chicoryflowerIf you farm livestock then you now have a range of forage plants to grow for feed as well as good pastures. Forage brassicas have been used as supplementary feed for many years, and now there is an increasing range of cereal crops developed specifically for fodder rather than grain. Furthermore there are annual legumes that can be grown with root and bulb brassicas and these will add to the feed value. Then there are grazing herbs like chicory and plantain, and legumes like lucerne, birdsfoot trefoil and sulla, which further extend the menu for your animals.

In general forage brassicas and the fodder cereals are used to provide feed during periods when pasture grows poorly, such as mid-summer and winter.  They work as an “insurance” crop and offer high quality feed for stock in pinch periods. These crops can also play a valuable role in farm rotations, following or preceding other crops, and they are valuable when renewing pastures.

When you are buying seed of these forages or seed for pastures, remember to buy certified seed as this guarantees the authenticity of the cultivar and a high seed purity – there’s no point in sowing weeds, is there? Use treated or coated seed when local conditions make it worthwhile, as this helps to establish the crop well.  The newer legumes, sulla and birdsfoot trefoil can be tricky to grow, so be sure to obtain good information on them before sowing them. Chicory and plantain can also be sown in mixtures with some pasture grasses and clovers, but check with your seed retailer about this before trying it.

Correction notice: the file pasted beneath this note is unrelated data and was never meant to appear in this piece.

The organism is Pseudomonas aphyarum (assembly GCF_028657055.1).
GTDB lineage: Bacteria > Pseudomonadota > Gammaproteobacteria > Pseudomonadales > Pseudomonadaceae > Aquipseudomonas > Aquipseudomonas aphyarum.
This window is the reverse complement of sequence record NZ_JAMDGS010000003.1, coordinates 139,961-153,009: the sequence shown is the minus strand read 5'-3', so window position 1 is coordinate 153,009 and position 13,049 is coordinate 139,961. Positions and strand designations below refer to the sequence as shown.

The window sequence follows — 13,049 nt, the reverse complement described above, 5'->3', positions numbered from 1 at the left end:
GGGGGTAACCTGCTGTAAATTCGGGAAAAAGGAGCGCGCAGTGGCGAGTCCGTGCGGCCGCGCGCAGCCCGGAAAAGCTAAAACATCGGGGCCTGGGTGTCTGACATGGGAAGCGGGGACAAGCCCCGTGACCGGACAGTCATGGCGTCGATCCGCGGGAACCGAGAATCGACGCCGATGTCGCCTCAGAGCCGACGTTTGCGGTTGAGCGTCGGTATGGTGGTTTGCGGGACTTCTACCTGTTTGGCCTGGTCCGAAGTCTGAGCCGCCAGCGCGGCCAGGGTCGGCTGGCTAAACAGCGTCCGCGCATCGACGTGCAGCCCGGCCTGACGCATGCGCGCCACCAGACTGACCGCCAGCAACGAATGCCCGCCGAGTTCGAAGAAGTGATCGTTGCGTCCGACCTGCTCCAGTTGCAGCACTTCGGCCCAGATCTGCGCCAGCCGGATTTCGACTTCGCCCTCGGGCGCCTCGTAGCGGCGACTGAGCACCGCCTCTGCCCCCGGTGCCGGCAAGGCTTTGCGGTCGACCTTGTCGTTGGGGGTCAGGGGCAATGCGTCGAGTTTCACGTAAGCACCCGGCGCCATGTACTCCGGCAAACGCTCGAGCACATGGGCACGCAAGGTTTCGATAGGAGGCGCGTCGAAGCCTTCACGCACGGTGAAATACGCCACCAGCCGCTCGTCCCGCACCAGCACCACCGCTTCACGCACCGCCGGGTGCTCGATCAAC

The newer forages listed above can supply very high quality feed with a high digestibility level – around 90 percent, and much higher than spring pasture, which is usually around ten percent lower than this. However, avoid letting hungry livestock rush in and eat them, or they will end up with bloat!

Go to top